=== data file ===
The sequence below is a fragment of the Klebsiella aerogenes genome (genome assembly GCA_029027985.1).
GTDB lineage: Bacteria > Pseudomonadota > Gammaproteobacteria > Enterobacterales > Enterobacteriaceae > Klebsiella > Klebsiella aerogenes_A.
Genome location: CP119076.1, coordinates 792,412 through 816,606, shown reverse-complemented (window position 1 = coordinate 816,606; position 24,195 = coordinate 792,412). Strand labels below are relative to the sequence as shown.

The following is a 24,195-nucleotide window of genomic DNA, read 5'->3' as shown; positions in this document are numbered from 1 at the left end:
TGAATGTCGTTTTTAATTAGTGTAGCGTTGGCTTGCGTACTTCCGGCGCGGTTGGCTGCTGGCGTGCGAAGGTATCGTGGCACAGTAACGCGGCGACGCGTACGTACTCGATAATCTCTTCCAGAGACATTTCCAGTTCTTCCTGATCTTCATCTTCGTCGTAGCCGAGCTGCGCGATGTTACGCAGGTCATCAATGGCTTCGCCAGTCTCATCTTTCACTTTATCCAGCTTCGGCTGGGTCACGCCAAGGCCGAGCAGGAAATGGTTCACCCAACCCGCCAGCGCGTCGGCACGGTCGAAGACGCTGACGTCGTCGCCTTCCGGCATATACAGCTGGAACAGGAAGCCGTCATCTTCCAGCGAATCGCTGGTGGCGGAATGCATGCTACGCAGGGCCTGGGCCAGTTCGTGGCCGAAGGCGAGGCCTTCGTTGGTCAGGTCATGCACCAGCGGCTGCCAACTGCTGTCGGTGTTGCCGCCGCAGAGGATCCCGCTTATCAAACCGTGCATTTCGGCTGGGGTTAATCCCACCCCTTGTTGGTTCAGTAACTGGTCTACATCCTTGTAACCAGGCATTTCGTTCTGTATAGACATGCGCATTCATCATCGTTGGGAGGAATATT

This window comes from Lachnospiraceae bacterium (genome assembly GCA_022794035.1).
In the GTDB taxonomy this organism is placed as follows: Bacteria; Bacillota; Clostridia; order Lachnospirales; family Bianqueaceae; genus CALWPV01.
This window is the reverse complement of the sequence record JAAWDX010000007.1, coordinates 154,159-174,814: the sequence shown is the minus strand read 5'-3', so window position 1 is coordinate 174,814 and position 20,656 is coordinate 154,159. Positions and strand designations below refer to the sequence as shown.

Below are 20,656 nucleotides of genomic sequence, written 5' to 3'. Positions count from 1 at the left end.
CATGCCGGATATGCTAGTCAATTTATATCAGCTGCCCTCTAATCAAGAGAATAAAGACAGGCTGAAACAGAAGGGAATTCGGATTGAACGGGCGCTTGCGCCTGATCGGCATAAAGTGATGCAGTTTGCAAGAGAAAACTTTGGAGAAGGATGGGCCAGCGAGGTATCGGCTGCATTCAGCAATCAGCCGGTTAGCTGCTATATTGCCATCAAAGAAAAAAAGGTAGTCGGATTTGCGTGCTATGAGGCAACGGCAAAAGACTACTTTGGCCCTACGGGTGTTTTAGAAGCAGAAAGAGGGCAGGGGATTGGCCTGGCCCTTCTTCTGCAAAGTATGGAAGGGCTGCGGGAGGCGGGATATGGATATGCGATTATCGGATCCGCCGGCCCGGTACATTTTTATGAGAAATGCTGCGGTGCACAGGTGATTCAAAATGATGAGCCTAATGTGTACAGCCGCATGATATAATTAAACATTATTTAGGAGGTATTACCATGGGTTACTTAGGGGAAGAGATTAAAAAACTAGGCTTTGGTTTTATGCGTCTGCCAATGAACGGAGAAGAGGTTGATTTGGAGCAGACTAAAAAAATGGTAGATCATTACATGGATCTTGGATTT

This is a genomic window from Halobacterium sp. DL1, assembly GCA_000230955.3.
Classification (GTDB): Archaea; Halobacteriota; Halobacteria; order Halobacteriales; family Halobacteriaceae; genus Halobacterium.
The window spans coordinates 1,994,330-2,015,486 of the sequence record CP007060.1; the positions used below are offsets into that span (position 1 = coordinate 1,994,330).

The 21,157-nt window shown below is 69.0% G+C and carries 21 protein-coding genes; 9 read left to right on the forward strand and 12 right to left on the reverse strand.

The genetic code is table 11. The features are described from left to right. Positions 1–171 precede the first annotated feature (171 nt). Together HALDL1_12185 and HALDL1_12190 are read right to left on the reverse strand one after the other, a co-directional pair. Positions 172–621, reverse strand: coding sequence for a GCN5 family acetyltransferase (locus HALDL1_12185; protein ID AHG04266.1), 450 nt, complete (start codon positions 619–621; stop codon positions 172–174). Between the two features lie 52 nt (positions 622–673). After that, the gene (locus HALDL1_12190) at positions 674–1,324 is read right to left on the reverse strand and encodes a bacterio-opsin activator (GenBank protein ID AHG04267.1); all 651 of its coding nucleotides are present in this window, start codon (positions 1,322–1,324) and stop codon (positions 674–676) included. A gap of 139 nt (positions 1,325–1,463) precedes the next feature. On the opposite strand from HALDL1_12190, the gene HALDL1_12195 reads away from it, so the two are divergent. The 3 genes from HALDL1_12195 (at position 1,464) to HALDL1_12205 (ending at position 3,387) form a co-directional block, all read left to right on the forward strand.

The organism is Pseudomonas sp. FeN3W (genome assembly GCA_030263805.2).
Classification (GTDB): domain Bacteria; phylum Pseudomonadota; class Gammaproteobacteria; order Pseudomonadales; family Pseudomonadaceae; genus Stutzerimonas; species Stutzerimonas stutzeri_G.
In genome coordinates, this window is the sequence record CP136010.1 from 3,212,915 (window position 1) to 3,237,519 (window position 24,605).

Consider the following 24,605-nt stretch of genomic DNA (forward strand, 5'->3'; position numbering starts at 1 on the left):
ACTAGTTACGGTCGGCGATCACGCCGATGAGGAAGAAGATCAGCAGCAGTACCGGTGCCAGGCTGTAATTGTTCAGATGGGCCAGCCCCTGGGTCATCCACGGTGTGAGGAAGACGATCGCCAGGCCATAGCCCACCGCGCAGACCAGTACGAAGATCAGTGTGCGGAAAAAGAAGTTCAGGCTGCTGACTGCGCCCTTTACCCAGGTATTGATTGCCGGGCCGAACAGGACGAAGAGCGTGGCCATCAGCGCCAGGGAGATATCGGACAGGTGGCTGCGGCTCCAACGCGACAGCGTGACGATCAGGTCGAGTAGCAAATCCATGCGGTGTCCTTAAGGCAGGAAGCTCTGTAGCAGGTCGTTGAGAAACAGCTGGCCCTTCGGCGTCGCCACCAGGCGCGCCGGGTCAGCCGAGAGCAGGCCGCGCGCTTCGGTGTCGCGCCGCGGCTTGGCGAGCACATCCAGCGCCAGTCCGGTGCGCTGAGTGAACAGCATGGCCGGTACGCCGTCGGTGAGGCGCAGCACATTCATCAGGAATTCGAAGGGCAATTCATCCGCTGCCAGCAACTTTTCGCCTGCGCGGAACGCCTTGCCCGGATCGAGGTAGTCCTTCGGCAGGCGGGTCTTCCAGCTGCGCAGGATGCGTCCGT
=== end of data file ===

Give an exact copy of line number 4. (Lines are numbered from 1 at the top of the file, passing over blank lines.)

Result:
The following is a 24,195-nucleotide window of genomic DNA, read 5'->3' as shown; positions in this document are numbered from 1 at the left end: